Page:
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User Name Thread Name Subject Posted
GUEST,Tom Bliss Is traditional song finished? (621* d) RE: Is traditional song finished? 10 Mar 10

Nice one.

I've used this with Jim before to no avail, but I'm really really hoping for a breakthrough this time, because I desperately need some light relief from this film I'm making about Armageddon.


Once up on a time the word 'mouse' only described a small furry creature.

Then, by association, it began to describe a colour - specially of hair.

Saying someone had 'mousy' hair did not mean you thought they literally were a small rodent. And it began to describe a character too.

Then many, many years later someone was looking for a word to describe a new computer pointing device they had invented. It looked a bit like a mouse, so they co-opted the word. They changed the language - deliberately - but they were not fascists or tyrants. They chose a word, (probably as a joke initially) which had one meaning and applied it to another meaning, and it caught on. If it hadn't caught on, it would not have changed the language, but it did. (Advertising may have had something to do with that, but then it often does).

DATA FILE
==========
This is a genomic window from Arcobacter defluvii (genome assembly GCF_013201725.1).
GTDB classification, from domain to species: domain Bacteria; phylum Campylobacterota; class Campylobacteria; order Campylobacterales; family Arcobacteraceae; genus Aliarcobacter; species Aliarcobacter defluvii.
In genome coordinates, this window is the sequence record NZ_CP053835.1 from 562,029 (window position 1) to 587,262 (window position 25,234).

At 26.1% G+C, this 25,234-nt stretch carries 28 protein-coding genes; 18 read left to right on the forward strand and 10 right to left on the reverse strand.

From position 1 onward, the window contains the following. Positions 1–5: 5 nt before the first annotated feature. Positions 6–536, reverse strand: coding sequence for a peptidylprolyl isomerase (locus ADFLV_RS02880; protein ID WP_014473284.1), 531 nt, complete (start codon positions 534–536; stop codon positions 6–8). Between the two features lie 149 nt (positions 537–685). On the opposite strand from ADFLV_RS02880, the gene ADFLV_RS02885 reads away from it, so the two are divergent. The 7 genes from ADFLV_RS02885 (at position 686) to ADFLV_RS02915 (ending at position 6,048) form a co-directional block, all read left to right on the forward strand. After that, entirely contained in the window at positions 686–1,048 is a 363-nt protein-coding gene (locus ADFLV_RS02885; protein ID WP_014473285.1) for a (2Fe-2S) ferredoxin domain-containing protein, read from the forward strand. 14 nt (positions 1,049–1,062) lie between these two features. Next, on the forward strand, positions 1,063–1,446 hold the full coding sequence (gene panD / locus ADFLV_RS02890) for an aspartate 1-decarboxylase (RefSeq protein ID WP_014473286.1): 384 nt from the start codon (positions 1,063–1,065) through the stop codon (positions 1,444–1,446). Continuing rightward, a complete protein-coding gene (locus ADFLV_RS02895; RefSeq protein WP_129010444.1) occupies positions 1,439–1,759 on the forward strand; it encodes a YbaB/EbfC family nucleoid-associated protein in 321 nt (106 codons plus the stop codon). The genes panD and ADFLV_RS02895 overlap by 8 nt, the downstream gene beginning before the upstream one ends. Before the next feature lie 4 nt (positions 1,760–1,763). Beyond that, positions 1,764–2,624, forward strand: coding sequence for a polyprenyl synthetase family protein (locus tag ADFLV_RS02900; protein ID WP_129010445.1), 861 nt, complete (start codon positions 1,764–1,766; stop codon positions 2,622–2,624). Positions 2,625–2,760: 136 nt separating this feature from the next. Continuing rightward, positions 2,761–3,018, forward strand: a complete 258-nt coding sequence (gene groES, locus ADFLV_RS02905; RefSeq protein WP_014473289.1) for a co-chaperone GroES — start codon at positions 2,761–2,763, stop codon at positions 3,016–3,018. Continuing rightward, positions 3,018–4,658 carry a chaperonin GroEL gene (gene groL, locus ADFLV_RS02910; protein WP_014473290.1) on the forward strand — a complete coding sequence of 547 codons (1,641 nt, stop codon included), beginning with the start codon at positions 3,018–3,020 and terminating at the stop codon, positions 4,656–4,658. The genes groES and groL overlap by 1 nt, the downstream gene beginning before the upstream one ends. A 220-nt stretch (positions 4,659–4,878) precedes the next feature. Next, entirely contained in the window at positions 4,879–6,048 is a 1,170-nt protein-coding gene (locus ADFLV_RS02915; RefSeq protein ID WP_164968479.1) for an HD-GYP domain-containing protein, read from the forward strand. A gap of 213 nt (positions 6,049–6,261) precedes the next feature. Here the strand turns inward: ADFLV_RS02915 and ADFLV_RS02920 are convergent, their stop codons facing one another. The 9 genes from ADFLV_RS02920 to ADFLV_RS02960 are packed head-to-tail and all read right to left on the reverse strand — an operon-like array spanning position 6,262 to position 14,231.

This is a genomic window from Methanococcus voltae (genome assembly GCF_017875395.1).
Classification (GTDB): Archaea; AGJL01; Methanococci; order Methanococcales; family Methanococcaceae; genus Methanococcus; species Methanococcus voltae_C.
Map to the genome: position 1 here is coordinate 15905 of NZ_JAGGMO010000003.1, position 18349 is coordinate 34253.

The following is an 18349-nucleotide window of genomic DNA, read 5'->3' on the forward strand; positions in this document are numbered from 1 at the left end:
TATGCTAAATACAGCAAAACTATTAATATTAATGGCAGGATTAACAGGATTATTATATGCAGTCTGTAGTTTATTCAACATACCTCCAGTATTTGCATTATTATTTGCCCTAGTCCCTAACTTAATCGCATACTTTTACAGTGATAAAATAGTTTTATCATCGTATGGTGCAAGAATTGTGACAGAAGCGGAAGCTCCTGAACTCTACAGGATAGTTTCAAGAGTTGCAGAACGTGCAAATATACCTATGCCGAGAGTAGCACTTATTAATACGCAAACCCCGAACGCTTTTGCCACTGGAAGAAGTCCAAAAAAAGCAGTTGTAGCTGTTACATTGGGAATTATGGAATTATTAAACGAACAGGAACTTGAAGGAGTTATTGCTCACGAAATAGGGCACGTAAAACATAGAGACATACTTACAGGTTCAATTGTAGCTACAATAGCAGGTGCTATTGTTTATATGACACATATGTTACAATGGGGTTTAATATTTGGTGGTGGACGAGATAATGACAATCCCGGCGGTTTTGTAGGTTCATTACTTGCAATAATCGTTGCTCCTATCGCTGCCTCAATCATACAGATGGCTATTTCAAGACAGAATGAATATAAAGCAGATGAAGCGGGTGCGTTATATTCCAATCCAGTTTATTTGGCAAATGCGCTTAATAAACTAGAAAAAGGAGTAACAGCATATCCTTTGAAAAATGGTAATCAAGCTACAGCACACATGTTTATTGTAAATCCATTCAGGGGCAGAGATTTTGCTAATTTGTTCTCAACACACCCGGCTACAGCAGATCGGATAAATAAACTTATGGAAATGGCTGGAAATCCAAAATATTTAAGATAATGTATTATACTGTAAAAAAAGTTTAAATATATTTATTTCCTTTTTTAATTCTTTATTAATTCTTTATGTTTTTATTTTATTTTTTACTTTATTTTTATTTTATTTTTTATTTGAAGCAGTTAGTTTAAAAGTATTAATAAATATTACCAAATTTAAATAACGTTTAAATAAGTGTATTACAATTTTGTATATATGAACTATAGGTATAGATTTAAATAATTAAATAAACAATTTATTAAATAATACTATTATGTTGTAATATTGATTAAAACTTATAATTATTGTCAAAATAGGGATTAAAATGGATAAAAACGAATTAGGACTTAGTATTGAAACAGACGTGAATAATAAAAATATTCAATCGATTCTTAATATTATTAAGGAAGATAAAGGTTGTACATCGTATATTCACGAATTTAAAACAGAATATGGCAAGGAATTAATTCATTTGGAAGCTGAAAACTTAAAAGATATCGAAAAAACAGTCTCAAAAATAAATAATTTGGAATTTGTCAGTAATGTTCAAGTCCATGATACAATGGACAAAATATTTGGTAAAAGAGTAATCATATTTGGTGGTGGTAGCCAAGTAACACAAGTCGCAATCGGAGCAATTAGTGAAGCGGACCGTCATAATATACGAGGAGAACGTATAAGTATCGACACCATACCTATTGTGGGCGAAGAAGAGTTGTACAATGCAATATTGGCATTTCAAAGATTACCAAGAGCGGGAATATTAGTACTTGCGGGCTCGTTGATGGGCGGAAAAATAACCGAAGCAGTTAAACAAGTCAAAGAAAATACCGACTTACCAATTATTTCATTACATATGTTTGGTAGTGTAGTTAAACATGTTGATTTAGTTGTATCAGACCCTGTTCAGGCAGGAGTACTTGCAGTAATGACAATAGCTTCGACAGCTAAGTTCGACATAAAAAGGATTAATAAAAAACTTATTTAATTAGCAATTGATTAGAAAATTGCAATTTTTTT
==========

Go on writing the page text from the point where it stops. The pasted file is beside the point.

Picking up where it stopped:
Now most of us use the word mouse to refer to that thing in your hand now far more often than we do to refer to a small rodent.

When we say 'plug in the mouse' we don't mean bodge a small furry animal into the USB port (or not usually, anyway).

By EXACTLY the same token, someone who calls Annie's Song a Folk Song is not saying it conforms to the 54 definition. They are just using - borrowing, if you must - a word that used to mean only one thing for a second purpose.

Jim . Do you follow this one?

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